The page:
Learning from Shinran, the Light of the World Vol. 3
Jane: In the third anime, Jurenbo and Anrakubo talked about Amida’s salvation using the example of the sea and a ship, remember? I’ll explain further. First, let’s read Master Shinran’s words.
Amida’s inconceivable Vow is a great ship that carries us across the sea that is difficult to cross, and his unimpeded light is the sun of wisdom that destroys the mind of darkness.
- Master Shinran
At the beginning of Teaching, Practice, Faith, Enlightenment, a work that contains all of Shinran’s teachings, the master describes Amida’s salvation as “a great ship that carries us across the sea that is difficult to cross.”
“The sea that is difficult to cross” refers to everyone’s life. “Difficult to cross” means that crossing it brings suffering; all people, from the time they are born until they die, struggle to live in this sea where the waves of suffering never cease. “Someone said an awful thing to me,” we lament, or we feel regret—“ I never meant it that way, but I was misunderstood; I wish I’d never done such a thing!”— and our hearts are never at peace.
Many people are frazzled at work, trying to get along with their boss and colleagues, and then go home only to quarrel with their spouse, bicker with their inlaws, and be mocked by their children.
They want nothing so much as to cast it all aside and go off somewhere to be alone, but they cannot; and so they go on suffering. Others agonize over a lost love or a friend’s betrayal. Still others are victims of tsunami or fire, every possession they had painstakingly acquired in life taken from them in a moment. “What was my life for?” they wail. Those who have money and possessions suffer because they have them, and those without them suffer because they do not have them. Having and not-having both lead to suffering. “Life is suffering”: these words of Śākyamuni Buddha are changelessly true for all people, whenever and wherever they may live.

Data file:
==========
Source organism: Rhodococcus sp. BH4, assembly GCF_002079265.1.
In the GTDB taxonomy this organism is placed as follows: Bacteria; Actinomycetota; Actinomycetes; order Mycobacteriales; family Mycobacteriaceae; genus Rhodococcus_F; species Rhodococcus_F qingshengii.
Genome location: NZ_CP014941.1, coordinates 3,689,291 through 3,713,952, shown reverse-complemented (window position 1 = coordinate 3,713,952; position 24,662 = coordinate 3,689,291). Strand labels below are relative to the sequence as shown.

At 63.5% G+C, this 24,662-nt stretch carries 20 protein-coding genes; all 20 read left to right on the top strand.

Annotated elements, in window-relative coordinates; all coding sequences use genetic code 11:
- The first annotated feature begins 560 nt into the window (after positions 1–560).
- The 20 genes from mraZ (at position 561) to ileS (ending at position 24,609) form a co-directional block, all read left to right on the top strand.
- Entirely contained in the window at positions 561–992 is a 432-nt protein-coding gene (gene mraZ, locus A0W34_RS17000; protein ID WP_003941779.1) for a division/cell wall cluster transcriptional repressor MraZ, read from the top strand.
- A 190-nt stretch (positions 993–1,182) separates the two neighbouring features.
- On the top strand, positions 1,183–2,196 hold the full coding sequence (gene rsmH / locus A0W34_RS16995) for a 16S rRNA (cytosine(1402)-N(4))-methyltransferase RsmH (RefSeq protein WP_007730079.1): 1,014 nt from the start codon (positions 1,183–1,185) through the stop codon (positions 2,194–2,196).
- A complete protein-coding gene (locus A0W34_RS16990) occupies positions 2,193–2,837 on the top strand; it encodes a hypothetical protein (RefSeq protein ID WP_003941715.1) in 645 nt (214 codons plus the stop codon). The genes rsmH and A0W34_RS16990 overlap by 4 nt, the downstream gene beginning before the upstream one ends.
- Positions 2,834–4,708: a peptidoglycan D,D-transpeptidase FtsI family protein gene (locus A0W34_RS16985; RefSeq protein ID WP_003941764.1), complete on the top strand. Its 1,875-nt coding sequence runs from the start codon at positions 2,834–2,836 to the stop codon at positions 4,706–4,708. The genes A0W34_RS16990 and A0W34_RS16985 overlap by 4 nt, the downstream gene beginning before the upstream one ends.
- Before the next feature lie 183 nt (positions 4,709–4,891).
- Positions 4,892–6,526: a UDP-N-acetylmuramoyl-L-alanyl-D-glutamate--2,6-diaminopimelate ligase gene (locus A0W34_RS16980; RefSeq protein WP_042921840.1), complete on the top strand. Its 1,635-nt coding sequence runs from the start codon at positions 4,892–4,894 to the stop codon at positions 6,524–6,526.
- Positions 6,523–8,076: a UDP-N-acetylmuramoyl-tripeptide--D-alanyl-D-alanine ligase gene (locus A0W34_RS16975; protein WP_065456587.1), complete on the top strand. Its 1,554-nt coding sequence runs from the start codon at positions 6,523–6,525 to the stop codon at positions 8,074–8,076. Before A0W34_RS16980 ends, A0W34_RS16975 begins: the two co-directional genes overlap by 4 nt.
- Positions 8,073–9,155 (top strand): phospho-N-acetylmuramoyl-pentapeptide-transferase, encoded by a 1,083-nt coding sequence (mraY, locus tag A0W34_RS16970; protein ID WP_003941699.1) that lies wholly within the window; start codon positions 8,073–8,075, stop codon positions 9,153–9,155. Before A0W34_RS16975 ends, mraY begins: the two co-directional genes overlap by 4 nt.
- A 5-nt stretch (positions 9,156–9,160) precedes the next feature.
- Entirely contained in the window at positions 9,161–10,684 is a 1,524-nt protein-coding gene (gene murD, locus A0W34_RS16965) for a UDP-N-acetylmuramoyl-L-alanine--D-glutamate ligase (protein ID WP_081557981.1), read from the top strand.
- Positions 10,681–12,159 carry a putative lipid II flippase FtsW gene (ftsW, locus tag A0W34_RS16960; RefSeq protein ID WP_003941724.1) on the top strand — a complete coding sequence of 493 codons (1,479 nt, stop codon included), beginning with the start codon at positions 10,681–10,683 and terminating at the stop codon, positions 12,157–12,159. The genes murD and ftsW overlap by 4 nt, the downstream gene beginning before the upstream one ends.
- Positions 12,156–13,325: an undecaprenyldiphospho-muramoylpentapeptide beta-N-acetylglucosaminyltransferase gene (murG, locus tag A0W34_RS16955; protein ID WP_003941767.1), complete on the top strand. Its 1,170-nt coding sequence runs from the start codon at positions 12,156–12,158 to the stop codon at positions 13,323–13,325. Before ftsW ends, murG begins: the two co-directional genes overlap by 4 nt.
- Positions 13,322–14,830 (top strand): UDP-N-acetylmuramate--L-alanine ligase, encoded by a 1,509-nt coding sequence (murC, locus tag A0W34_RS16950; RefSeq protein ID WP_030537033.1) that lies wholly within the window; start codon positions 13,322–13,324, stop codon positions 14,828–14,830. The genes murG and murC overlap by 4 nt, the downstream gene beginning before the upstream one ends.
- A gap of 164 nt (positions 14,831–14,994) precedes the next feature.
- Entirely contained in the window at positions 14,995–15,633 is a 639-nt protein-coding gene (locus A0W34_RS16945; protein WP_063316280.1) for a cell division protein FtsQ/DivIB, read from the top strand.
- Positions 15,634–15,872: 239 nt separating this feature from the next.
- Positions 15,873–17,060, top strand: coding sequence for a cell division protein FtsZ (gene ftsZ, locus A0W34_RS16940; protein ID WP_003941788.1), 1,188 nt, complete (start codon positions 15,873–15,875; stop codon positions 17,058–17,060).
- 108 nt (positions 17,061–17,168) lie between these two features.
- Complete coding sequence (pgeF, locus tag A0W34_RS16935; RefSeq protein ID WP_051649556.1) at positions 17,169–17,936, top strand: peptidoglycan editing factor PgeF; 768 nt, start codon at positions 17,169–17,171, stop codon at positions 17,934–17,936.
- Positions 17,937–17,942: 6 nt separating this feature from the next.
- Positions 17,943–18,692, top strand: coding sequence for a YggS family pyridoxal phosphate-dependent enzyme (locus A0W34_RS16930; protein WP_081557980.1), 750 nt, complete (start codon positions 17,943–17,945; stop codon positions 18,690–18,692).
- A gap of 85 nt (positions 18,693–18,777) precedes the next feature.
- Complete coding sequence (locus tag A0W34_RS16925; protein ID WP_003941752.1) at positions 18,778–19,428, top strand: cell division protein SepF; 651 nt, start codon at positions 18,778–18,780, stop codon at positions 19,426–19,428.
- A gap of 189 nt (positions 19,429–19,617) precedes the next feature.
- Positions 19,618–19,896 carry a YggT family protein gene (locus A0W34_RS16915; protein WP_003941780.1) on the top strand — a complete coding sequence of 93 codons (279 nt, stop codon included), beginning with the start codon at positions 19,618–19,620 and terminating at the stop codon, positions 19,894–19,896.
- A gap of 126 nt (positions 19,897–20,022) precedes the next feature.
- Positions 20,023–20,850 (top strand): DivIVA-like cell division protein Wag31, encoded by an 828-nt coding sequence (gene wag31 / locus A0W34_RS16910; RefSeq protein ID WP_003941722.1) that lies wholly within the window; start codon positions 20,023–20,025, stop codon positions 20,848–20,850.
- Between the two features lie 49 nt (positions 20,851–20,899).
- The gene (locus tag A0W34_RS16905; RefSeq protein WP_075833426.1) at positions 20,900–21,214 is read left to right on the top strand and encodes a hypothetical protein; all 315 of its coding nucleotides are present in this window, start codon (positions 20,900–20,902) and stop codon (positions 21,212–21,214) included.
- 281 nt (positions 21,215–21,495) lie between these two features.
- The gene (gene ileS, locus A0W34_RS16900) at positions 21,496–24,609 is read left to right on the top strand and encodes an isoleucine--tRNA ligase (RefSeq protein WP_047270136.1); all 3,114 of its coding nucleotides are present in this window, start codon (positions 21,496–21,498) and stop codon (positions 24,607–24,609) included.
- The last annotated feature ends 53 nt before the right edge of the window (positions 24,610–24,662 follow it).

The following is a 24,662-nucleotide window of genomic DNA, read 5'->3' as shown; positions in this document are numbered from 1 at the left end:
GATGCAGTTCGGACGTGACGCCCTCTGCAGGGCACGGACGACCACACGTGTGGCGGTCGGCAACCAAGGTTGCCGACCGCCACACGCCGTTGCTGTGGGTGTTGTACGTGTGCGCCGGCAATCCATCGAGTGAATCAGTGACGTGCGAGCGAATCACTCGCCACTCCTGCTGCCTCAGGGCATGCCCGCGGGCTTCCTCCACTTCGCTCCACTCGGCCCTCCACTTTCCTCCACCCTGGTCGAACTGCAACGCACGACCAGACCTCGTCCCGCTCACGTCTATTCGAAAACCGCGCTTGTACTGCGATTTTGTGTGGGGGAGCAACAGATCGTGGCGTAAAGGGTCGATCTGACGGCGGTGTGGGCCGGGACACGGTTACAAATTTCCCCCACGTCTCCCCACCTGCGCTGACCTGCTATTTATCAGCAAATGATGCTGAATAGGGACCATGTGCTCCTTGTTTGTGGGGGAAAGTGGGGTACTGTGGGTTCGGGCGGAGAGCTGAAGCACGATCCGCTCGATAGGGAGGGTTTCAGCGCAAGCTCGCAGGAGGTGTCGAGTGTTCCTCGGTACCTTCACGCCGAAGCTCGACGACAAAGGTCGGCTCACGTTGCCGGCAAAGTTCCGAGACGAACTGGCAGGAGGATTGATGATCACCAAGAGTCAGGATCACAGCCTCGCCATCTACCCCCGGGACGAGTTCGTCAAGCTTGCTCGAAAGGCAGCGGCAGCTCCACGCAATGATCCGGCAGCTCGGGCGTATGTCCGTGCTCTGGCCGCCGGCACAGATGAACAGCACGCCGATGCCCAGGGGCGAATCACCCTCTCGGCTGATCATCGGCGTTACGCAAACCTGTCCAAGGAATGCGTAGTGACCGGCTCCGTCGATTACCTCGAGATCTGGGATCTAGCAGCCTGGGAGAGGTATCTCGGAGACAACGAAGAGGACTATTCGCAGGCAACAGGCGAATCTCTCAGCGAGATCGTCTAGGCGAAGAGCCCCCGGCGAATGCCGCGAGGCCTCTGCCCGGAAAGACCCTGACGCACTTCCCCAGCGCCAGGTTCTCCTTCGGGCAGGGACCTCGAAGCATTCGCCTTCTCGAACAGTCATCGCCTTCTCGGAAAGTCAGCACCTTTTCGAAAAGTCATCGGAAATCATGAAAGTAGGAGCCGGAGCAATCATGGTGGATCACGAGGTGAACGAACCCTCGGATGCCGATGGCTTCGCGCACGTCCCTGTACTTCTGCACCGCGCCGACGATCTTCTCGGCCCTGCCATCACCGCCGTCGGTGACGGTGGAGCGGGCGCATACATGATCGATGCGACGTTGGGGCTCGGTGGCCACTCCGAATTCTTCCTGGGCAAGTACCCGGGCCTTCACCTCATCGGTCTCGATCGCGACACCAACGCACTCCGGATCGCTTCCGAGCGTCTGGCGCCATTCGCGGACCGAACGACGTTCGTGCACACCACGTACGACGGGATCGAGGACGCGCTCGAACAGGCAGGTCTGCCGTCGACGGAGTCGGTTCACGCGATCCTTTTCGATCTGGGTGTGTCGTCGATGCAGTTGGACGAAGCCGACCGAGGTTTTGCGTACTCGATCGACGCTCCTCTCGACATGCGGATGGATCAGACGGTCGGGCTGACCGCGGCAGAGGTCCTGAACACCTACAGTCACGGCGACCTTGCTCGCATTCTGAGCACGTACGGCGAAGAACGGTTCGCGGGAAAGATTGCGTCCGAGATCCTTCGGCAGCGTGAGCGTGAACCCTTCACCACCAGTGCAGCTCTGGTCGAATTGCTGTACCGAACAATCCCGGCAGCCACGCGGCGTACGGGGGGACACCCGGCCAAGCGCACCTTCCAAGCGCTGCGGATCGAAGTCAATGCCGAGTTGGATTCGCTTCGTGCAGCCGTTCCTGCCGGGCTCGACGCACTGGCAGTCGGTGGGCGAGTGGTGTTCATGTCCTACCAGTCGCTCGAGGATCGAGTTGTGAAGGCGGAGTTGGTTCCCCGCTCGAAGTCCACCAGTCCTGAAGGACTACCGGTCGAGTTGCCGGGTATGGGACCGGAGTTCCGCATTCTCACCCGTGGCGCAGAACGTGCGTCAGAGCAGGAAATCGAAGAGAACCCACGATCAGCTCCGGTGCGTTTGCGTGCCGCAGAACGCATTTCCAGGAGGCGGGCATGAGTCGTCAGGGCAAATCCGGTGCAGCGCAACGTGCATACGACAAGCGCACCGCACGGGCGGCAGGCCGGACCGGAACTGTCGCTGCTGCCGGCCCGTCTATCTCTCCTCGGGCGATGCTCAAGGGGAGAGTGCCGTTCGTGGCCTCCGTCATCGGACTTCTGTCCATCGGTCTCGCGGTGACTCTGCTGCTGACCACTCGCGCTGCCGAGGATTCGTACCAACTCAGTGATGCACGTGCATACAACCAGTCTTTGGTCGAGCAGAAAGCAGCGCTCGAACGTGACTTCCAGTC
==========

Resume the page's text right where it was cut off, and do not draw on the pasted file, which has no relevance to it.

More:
This life of suffering is what Shinran called “the sea that is difficult to cross.” Why were we born, why do we live, why must we not end it all? What is the ultimate purpose of life? Shinran declared, “There is a great ship in life’s sea of suffering. Being lifted aboard this ship to live in happiness that knows no end is life’s true purpose. Until you are aboard the ship, live on.” His life was devoted to teaching only this. (C)
Translated by Juliet Carpenter
Source: The Buddhist Village Times #23 | 2013, There is a Great Ship of Salvation
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